6. What does your daily writing life look like? Describe the discipline/routine.
Ha! Right now my daily writing routine consists primarily of book promotion activities. The expectation for what the author will do to promote a new book has changed drastically since my first co-authored book came out nearly 13 years ago! I’m finding it much more overwhelming than I expected, and I’m having trouble getting back to working on a new book. When I am in the writing mode, I work best in the mornings. If I’m on a roll, I don’t stop, but keep going so I won’t lose the flow. I do, however, like to stop writing for the day when I still have something more to write. That serves as kind of a hook (like the end of an exciting chapter) to draw me back into writing the next day. I also work best with a deadline. If I have too much open time and space, I tend to get distracted easily.
7. What is one of your favorite parts of your book? Why do you like it so much and how did it come to be?
My favorite part of my book is the reclusive mountain woman, Miss Eliza McGee. Her character, including her mysterious background, is the only truly fictional aspect of the story, so I had complete freedom with her. I also am drawn to her sage advice in Chapter 12 (which I won’t explain too fully because I don’t want to give away the story). She says, “Reading and dreaming is what gave me the freedom to burst beyond those thick walls. It gave me the freedom to fly.” I didn’t really plan Miss Eliza’s character. She became so real to me during the writing of the book, that I followed her lead.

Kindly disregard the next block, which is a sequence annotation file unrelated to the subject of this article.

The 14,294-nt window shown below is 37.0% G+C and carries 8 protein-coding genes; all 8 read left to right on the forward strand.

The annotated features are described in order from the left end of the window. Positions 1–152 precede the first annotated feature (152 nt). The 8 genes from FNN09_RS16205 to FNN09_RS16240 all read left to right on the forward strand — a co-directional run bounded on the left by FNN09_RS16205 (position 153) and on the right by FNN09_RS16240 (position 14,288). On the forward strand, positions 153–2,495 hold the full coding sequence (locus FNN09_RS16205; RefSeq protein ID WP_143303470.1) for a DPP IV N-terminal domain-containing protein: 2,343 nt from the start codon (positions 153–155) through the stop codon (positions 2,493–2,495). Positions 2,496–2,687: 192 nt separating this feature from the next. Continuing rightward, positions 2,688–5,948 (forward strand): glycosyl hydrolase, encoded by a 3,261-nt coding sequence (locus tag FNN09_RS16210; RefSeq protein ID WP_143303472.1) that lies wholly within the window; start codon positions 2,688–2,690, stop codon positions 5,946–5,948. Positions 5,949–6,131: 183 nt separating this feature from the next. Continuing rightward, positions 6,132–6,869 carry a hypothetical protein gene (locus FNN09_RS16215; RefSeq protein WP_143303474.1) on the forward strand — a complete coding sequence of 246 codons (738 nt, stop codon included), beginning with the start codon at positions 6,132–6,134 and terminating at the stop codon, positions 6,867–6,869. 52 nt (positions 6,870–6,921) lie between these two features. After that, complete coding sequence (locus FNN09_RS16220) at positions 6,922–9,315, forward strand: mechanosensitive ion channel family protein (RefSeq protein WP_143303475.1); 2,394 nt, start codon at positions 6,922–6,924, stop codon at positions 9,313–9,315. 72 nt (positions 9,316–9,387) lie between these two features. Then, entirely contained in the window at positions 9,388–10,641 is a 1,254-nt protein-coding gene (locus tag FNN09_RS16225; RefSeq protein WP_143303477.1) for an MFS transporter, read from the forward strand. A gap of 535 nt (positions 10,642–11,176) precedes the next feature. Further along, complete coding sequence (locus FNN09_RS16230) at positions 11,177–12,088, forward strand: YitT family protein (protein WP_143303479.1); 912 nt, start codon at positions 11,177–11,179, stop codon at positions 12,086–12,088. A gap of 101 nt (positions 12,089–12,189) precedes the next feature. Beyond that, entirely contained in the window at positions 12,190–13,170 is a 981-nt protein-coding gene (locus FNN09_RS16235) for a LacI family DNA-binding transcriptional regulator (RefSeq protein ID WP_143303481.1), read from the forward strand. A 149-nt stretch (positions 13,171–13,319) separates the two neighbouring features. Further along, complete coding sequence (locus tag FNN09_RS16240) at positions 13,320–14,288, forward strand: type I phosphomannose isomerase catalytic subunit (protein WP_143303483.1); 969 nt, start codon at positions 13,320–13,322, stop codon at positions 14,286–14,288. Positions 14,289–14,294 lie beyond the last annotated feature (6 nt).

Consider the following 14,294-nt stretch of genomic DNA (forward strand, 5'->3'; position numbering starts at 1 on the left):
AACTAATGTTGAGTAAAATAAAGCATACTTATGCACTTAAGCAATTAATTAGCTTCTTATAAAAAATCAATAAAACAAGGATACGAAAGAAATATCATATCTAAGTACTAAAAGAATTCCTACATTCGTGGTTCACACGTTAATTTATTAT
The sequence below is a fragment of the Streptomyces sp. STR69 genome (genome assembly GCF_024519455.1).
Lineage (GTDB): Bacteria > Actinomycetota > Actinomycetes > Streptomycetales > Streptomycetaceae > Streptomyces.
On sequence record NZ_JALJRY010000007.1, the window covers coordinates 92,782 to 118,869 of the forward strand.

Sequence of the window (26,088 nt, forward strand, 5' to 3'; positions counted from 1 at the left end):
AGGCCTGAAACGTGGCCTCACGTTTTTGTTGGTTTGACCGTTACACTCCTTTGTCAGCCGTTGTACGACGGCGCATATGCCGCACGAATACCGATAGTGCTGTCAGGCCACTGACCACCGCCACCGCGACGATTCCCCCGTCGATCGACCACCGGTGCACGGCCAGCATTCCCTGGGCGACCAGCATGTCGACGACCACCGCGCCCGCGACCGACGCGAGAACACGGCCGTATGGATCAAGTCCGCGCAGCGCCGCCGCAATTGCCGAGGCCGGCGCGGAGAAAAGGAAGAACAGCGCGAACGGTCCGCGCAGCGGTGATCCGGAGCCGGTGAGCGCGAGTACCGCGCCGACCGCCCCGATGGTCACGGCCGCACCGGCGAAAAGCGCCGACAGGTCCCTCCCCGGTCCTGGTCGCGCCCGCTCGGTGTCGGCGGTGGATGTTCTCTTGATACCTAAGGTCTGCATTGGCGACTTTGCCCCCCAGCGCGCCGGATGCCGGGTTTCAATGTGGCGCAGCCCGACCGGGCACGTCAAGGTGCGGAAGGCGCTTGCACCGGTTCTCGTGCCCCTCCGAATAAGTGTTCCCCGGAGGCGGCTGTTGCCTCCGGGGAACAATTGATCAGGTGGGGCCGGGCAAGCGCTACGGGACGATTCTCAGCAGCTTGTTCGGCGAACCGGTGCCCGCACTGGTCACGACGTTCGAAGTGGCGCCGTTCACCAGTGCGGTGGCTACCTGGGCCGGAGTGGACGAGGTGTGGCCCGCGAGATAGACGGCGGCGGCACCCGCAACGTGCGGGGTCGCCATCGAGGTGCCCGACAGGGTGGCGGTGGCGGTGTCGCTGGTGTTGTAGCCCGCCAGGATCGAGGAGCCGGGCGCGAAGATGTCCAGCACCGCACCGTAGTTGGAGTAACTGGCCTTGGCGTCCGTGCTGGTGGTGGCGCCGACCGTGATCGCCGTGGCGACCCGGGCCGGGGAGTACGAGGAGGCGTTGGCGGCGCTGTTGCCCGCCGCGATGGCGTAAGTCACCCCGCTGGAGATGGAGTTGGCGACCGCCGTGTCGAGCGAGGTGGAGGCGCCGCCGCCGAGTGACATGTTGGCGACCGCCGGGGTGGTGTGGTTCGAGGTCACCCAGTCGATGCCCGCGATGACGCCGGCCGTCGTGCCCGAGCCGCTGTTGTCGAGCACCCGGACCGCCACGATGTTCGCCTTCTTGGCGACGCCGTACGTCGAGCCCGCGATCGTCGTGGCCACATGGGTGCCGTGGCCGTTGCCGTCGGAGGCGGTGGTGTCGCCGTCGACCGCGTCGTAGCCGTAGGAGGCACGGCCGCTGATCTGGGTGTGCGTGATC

8. Of all the possible readers in the world, who would you most like to hear had read your book and loved it?
It’s hard to think of a specific person that I’d like to hear had read and loved my book, but it would be fun to know that some respected and revered authors, like Katherine Paterson or even Elizabeth George Speare (who is gone now) had picked it up to read. I think what I’d like more than anything is to know that it touched a child’s life enough for her to go on “living” Annie’s life in her mind the way I lived my favorite characters’ lives when I was 10, 11, or 12. I’ve had lots of feedback from adult readers, but not yet from child readers, so that’s what has me most nervous as Road to Tater Hill goes out into the world.